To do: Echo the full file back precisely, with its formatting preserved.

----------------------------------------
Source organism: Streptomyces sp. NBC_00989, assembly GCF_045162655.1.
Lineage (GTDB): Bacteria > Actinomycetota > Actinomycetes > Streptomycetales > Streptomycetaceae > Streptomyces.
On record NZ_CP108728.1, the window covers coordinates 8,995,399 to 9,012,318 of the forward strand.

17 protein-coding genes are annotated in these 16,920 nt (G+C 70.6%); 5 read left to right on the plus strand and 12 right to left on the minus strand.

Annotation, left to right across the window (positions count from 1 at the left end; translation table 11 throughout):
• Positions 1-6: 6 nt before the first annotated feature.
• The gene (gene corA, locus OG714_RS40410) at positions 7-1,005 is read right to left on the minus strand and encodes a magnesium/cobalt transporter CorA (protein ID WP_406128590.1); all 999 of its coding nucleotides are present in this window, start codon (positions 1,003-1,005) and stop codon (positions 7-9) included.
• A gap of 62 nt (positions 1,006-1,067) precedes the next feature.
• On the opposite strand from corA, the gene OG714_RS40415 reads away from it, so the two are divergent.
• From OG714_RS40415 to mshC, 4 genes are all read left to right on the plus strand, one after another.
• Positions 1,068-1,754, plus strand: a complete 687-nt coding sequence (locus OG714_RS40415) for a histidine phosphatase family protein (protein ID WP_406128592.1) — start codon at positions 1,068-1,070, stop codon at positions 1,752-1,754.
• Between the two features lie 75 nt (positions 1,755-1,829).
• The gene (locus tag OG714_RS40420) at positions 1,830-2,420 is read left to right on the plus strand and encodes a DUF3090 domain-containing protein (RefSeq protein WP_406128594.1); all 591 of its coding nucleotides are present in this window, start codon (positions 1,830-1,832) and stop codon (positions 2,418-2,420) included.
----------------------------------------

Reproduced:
Source organism: Streptomyces sp. NBC_00989, assembly GCF_045162655.1.
Lineage (GTDB): Bacteria > Actinomycetota > Actinomycetes > Streptomycetales > Streptomycetaceae > Streptomyces.
On record NZ_CP108728.1, the window covers coordinates 8,995,399 to 9,012,318 of the forward strand.

17 protein-coding genes are annotated in these 16,920 nt (G+C 70.6%); 5 read left to right on the plus strand and 12 right to left on the minus strand.

Annotation, left to right across the window (positions count from 1 at the left end; translation table 11 throughout):
• Positions 1-6: 6 nt before the first annotated feature.
• The gene (gene corA, locus OG714_RS40410) at positions 7-1,005 is read right to left on the minus strand and encodes a magnesium/cobalt transporter CorA (protein ID WP_406128590.1); all 999 of its coding nucleotides are present in this window, start codon (positions 1,003-1,005) and stop codon (positions 7-9) included.
• A gap of 62 nt (positions 1,006-1,067) precedes the next feature.
• On the opposite strand from corA, the gene OG714_RS40415 reads away from it, so the two are divergent.
• From OG714_RS40415 to mshC, 4 genes are all read left to right on the plus strand, one after another.
• Positions 1,068-1,754, plus strand: a complete 687-nt coding sequence (locus OG714_RS40415) for a histidine phosphatase family protein (protein ID WP_406128592.1) — start codon at positions 1,068-1,070, stop codon at positions 1,752-1,754.
• Between the two features lie 75 nt (positions 1,755-1,829).
• The gene (locus tag OG714_RS40420) at positions 1,830-2,420 is read left to right on the plus strand and encodes a DUF3090 domain-containing protein (RefSeq protein WP_406128594.1); all 591 of its coding nucleotides are present in this window, start codon (positions 1,830-1,832) and stop codon (positions 2,418-2,420) included.